Tuesday, July 16, 2019


It is all too easy to rack up debt - credit cards, HECS, car loans - and may seem all to hard to pay it off. Debt can also have a big impact on how much money you can borrow for a home loan, so reducing your debt is essential when you set out to buy your first home.

Here are seven steps you can take towards minimsing your debt and moving into the property market. 

1. Work out how much you are spending

Create a spreadsheet and track your expenses for a month - record everything so you can see where your money is going. You may be spending much more than you think on some things, more than you can really afford. 

2. Decide where you can cut back

With a clear idea on how much you spend on each month, you can figure out how much you really need to spend and where you can cut back. That second coffee everyday could be costing you $20 a week, that's $1,000 a year! Buying your lunch rather than bringing it could cost you $2,500 a year. Buying one less bottle of wine a week could save you another $1,200 a year. With a bit of commitment, you can rein in your spending and have more money to repay debt. 

3. Make a budget

The only way to get on top of your credit cards is to stop using them. Make a budget for the money you need to spend each week or fortnight, based on how much money is coming in and what your necessary expenses are and stick to it. 

Calculate how much is left over after you have paid for the necessities, then figure out how much you want for discretionary spending and how much you can put towards repaying debt. Also, put money into a contingency fund to cover unexpected expenses such as car repairs that could bust your budget and cause you to reach for the credit card. 

4. Prioritise your debt

Work out how much money you actually owe on credit cards and loans - you may not realise how much it is. When you. know how much debt you are in, you can think more realistically about repaying it. 

You need to pay at least the minimum amount due on all credit cards each month to avoide going backwards and in soem cases being charged fees and penalties. But by paying only the minimum, you may never get the cards paid off, you need to pay more to make progress.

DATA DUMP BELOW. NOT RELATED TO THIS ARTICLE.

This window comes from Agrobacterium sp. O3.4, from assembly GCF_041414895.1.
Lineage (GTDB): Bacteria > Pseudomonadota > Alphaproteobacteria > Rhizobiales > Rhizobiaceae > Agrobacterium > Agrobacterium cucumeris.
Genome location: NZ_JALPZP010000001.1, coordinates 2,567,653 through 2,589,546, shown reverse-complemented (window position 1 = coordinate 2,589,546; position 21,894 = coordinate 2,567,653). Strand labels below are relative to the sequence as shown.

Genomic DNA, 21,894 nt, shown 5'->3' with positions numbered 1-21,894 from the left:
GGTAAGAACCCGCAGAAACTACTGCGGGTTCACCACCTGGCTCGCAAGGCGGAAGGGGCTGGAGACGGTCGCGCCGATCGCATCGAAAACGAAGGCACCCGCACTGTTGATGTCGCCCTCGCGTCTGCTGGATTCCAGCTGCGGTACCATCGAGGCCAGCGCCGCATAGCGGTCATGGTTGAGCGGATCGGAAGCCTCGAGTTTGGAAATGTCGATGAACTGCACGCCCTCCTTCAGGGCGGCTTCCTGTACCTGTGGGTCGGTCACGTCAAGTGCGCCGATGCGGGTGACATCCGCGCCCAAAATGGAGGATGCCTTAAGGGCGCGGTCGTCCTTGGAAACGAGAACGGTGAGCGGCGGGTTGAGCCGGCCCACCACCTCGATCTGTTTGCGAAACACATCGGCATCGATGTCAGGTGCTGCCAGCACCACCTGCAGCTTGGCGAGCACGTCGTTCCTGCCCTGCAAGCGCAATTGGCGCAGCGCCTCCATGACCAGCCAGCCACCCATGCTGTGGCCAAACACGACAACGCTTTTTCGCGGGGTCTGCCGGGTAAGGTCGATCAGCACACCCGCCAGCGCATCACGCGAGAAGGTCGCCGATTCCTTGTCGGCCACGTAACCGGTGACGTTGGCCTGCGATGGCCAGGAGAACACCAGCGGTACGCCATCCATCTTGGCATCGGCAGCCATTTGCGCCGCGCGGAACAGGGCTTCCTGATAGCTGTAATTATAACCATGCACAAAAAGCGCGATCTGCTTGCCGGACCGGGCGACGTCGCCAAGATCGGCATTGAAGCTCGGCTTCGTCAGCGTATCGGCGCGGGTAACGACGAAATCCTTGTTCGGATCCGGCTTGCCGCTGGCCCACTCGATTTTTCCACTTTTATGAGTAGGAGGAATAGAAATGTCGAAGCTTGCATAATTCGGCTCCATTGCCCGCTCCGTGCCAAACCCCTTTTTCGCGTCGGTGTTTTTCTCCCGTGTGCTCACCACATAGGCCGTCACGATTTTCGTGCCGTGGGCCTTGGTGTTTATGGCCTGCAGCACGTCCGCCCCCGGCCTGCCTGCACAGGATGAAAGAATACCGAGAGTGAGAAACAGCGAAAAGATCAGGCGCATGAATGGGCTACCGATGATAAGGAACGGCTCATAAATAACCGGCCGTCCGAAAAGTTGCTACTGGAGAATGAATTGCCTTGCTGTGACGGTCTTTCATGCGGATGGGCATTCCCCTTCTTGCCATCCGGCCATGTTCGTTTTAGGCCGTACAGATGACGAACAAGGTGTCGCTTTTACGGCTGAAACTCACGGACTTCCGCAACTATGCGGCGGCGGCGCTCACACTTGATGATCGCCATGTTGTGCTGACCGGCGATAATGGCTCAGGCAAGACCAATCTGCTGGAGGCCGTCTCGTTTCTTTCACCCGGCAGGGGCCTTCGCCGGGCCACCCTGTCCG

• paying high interest credit cards and loans first to save on interest
  • paying smaller debts first to give you the sense that you are getting ahead and that paying off debt is possible

5. Make a repayment plan

Armed with your budget and having worked out your debt priorities, you can plan which debts you will pay off over what period of time. Having a plan will increase your sense of control over your debt; sticking to it will increase your sense of achievement. 

6. Set goals and celebrate them

The thought of paying off all your debt may be daunting, so breaking it down into milestones will help you see the way ahead. Set goals such as paying off 10%, then paying off 25% and so on. 

Remember to celebrate each time you reach a milestone - buy yourself lunch or go to a movie as a small reward for your achievement. 

7. Stick to the plan and ride out the setbacks

Keep going wiht your repayment plan. If you miss a payment because of an unforeseen expense, stay positive. Avoid feeling demoralised or derailed by looking forward to the next debt milstone - you can get there!



The Royal Commission into Financial Services has dominated headlines since the final Hayne report was released earlier this month. But in its shadows, there's another important property issue that deservers our attention - and I think it's essential that people understand exactly what the consequences could be, before it's too late. 

With the federal election looming, Labor have confirmed that it will press forward with significant changes to the current negative gearing policy. 

Negative gearing is a tax benefit that allows landlords to deduct the cost of owning their investment property, against their own taxable income. If a property costs $800/week, and the rental income is $600/week, they are entitled to deduce the surplus $200 against their income tax. That $10,000 in annual deductions could see them receive a tax refund of around $3,000 - $4,500.